BMW SA has launched two derivatives of its eagerly-awaited 5 Series. The new range is bigger, lighter and more powerful than its predecessor and features cutting-edge technology.BMW SA has launched two derivatives of its eagerly-awaited 5 Series. The new range is bigger, lighter and more powerful than its predecessor and features cutting-edge technology.
Most observers believe the look of the new 5 Series, which was penned by controversial designer Chris Bangle after the 7 Series and Z4, but before the X3 and 6 Series, will probably be the most widely accepted – and so it should, given that the executive saloon forms the centrepoint of the BMW model range.
The sensuous front end, with its curved headlight clusters featuring dual headlights and a coupé-like “greenhouse”, is attractive, but what about the highline rear-end? There is a method to that, BMW says. The new saloon offers more space for rear passengers and has a much larger luggage compartment than its predecessor.
Inside, the cabin features a refined version of BMW’s iDrive system. Most functions essential for motoring are within the driver’s reach on or around the steering wheel, whilst the basic comfort functions are in the centre console. But all other settings, functions and services are operated by the controller and control display featured together with a gearshift lever.
And from next year, a head-up display will be available for the 5 Series. The system makes a significant contribution to active safety by presenting information relevant to the driver in his direct line of vision. A further advantage, BMW claims, is that the driver can determine what information is to be presented on the windscreen, ie. road speed and/or navigation instructions.
One of the standard features is an automatic air conditioning system with adaptive evaporation temperature control preventing the occupants’ mucous membranes from drying out and providing individual stratification of temperatures inside the car.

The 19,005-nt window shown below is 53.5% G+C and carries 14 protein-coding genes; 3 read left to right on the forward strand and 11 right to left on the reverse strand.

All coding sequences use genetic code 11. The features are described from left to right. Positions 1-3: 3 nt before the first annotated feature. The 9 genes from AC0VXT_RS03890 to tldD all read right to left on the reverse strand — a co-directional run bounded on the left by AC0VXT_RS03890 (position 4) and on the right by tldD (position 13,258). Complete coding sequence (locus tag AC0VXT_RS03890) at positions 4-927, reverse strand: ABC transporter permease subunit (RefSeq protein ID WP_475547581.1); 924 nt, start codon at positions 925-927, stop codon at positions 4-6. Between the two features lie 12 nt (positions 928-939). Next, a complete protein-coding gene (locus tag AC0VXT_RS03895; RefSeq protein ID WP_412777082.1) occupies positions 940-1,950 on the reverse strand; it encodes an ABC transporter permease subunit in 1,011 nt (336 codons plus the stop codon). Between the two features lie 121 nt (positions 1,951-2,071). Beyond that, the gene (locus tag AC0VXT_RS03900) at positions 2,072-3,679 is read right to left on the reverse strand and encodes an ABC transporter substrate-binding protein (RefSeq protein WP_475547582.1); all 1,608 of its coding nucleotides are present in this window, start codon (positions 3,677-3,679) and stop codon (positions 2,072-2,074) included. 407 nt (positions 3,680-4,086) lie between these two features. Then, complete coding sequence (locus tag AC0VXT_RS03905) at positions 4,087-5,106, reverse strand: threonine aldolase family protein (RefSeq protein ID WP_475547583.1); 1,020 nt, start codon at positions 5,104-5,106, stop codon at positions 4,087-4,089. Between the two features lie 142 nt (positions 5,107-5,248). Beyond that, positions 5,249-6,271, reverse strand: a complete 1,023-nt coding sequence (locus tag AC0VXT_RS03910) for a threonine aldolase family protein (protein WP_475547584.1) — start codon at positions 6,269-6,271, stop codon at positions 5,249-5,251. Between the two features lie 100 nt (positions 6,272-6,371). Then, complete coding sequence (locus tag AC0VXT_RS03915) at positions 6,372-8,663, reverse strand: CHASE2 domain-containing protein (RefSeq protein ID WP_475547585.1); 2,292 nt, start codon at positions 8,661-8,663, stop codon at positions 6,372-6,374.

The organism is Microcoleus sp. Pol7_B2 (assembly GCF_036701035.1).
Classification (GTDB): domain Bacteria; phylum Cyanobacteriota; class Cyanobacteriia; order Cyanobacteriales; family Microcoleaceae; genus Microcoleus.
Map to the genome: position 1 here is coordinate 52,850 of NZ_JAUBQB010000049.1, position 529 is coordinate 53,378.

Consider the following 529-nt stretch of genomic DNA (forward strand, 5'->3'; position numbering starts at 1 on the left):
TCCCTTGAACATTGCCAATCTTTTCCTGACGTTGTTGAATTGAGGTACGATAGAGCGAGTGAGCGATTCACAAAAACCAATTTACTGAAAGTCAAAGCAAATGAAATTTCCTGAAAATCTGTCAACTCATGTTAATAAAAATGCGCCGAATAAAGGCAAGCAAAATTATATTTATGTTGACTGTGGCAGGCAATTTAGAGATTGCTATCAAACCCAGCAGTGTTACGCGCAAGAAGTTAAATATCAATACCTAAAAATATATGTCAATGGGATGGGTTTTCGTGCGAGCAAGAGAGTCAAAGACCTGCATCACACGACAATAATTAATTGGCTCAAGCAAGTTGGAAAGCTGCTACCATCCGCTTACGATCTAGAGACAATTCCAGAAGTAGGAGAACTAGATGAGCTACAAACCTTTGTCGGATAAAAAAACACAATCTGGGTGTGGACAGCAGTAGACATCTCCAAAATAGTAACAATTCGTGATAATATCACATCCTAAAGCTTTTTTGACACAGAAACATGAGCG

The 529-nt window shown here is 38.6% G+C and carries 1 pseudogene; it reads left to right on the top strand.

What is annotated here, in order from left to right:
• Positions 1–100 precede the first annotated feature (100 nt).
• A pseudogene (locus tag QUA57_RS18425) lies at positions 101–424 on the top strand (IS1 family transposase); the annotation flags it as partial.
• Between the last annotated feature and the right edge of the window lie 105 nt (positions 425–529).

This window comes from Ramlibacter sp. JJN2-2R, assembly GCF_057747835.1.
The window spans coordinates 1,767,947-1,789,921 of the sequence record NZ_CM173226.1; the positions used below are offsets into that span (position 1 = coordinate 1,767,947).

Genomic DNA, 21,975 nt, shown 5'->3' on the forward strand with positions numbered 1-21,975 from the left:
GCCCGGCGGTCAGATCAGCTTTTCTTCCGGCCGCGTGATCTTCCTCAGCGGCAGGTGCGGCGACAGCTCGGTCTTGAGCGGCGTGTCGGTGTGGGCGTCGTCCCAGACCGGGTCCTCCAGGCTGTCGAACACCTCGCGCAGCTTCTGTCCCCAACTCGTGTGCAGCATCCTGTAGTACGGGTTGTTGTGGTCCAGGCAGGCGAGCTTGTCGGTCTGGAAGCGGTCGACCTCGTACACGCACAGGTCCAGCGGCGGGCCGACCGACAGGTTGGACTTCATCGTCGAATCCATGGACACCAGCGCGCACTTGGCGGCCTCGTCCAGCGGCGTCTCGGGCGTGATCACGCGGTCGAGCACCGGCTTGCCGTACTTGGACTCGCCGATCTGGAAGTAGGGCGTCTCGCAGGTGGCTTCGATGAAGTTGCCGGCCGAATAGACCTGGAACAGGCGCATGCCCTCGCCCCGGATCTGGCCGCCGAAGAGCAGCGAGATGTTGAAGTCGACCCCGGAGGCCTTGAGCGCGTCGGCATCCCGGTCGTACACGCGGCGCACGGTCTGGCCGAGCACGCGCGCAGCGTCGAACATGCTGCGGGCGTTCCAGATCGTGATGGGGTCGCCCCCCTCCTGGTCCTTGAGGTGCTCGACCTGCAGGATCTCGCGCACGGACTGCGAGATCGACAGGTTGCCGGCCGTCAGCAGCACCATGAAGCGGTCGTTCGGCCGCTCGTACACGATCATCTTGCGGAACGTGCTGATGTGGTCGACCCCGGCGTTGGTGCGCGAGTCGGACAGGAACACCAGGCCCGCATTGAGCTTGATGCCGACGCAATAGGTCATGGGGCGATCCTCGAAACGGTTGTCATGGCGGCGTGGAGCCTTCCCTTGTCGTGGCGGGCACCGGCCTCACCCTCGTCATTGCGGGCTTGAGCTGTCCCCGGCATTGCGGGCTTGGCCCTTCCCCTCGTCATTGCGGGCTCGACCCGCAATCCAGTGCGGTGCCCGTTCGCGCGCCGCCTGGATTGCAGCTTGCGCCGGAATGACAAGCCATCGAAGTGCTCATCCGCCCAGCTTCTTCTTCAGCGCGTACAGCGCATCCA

The range initially comprises two straight six-cylinder variants: The 530i with 170 kW and 300 N.m, featuring BMW’s bi-Vanos spark ignition engine, and the 530d developing maximum output of 150 kW and maximum torque of 480 N.m – powered by BMW’s new diesel featuring second-generation common rail technology. Both variants are fitted with a six-speed manual gearbox, with six-speed automatic available as an option.
BMW claims that the car’s aluminium/steel body, all-aluminium chassis and suspension will result in a lower weight and therefore enhanced fuel economy, better performance and optimised axle load distribution. According to the manufacturer, the 530d/530i accelerate from zero to 100 km/h in 7,5/6,9 seconds and achieve a top speed of 242/250 km/h, with fuel consumption in the composite EU cycle of 6,9/9,5 litres/100 kilometres.
The 525i, displacing 2,5 litres and with maximum output of 141 kW and 245 N.m of torque, and the range-topping 545i, with a Valvetronic V8 power unit displacing 4,4 litres and developing 245 kW with 450 N.m of torque, will be launched next year.
Optional on the 530i and 530d are active front steering, as described by CARtoday.com last year, which works in conjunction with the cars’ dynamic drive stabilisation systems. Run flat tyres are standard across the range.
Other options include: Adaptive headlights (the bi-xenon headlights are controlled by steering wheel angle, yaw rate and road speed, illuminating the road ahead in a bend) and brake force display (reduces the risk of bumper-to-bumper collisions when the driver applies the brakes hard by enlarging the brake light area).
Also available as an option shortly after launch, the automatic cruise control is a radar-based system developed for driving on the highway and automatically controls the distance from the vehicle ahead chosen in advance.